| Ideas for action: Save, recycle and do not pollute |
Here are some sustainable efforts you and your community can do to protect and preserve the environment:
· Have full information about the problem you are organizing around. Whether it is information on polluters or environmental problems that affect your community -- get the facts. Know who owns, or is responsible for, the resulting pollution or industrial wastes being emitted by a certain corporation or which government agency has given the go-signal for its establishment.
- Access all available information sources. Check local newspapers, city hall, planning boards, local libraries, public records and all local, -provincial and national agencies.
- If the information is complex or scientific, con suit experts. Contact universities, investigative reporters (who may have contacted experts), local environmental groups, local environmental attorneys or sympathetic local government scientists.
· Write a simple fact sheet. Have available for organizing and the media a simple fact sheet describing your problem and the sources of your information. This increases credibility with the public, the media and the elected officials.
· Establish goals. After obtaining and analyzing information, establish goals. These can include stopping a government project or taking legal action, or simply drawing attention to a local polluter. Remember: in practicing environmental democracy, your group must together plan corrective campaigns; carry out or execute the planned actions; evaluate; and, take the next best steps. DIRECT ACTION GETS RESULTS.
· Find an appropriate name for your organization. Try to make it positive (i.e., not Citizen's against the Chico Dam but rather Citizen's for the Chico River).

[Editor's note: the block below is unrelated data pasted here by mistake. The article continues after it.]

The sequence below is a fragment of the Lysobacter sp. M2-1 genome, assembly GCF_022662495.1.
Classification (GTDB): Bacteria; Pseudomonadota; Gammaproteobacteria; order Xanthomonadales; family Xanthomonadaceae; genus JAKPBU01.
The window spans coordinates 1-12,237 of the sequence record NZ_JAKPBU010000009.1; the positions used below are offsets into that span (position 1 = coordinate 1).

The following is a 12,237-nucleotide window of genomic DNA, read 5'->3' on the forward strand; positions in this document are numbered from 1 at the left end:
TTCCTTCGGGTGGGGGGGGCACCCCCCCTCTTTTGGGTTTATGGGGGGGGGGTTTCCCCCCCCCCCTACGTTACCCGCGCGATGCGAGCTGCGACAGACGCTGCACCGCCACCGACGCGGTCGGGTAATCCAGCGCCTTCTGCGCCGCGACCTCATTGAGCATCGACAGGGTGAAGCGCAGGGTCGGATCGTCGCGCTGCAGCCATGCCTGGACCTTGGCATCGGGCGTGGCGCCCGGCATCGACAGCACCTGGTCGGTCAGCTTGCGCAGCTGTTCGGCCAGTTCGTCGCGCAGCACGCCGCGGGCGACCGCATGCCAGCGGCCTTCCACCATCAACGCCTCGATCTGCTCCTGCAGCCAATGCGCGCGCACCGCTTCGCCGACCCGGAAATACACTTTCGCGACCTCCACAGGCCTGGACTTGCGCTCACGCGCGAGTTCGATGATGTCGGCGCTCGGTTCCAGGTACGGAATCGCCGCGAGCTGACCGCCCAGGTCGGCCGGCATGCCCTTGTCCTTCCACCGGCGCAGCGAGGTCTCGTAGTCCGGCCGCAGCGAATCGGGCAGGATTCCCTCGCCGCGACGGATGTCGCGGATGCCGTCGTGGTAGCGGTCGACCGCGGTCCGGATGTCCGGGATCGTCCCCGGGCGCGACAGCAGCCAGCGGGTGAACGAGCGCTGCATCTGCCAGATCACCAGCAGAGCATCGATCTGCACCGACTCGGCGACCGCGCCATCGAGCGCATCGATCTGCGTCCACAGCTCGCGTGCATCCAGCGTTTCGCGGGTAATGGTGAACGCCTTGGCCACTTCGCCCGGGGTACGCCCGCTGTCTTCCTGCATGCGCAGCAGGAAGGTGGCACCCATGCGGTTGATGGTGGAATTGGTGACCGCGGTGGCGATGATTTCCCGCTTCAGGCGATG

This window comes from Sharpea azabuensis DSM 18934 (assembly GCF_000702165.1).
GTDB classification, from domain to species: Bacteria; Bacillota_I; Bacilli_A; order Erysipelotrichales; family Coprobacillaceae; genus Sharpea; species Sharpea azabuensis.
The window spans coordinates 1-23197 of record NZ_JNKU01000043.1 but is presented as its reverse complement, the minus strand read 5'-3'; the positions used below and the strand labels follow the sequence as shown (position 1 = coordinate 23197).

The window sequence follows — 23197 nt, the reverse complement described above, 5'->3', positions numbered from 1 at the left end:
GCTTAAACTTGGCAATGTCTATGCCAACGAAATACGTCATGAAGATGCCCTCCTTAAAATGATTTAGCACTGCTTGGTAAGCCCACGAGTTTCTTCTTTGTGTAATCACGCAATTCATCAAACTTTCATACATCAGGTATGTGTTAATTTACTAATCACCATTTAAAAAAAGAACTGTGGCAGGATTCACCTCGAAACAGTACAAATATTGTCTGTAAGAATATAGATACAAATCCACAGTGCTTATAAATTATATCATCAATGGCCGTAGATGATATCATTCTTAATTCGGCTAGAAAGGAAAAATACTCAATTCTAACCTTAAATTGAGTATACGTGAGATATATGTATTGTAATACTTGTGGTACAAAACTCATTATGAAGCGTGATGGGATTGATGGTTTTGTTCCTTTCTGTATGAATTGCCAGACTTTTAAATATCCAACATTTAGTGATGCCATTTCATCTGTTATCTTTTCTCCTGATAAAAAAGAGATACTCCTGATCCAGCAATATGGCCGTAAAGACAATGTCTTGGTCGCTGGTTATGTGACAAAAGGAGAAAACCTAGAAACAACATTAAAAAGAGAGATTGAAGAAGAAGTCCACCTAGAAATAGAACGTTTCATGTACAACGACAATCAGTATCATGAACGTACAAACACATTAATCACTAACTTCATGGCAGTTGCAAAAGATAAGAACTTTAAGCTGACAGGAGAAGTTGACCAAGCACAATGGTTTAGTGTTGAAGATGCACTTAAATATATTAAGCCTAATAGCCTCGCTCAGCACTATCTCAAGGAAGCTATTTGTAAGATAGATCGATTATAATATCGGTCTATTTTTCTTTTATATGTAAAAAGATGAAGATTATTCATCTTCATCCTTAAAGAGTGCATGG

· Build your local organization. Go from door to door to get more activists for your group. Use the media to publicize your efforts. Your core group should build a community group with large numbers of members. Examples of initial activities may include public meetings, demonstrations, petition drives, letter writing campaigns, etc.
· Network with other organizations with similar goals. The more diverse a coalition, the more powerful a constituency. Also, experience (and expenditures) can be shared.
· Meet with targetted polluter(s) or elected official(s). Once you have a sizable following (50-500 members) and some working communities, hold a neighborhood or town meeting and be sure to invite executives or officials from the offending company, sugar central, open pit mine, coal-fired plant or alcohol plant. The same applies to local officials.
· For corporate targetting, negotiate and implement a Good Neighbor Agreement --Having officials at a neighborhood accountability session can get them to begin a course of action resulting in a Good Neighbor Agreement.
A Good Neighbor Agreement, in its simplest form, is a contract between a corporation and a citizens' group where the corporation agrees to change a product or a process. These agreements result in pollution-prevention measures more stringent than those required under environmental laws.
Ideas for Action:
A Technology Information Kit, November 23 - 28, 1992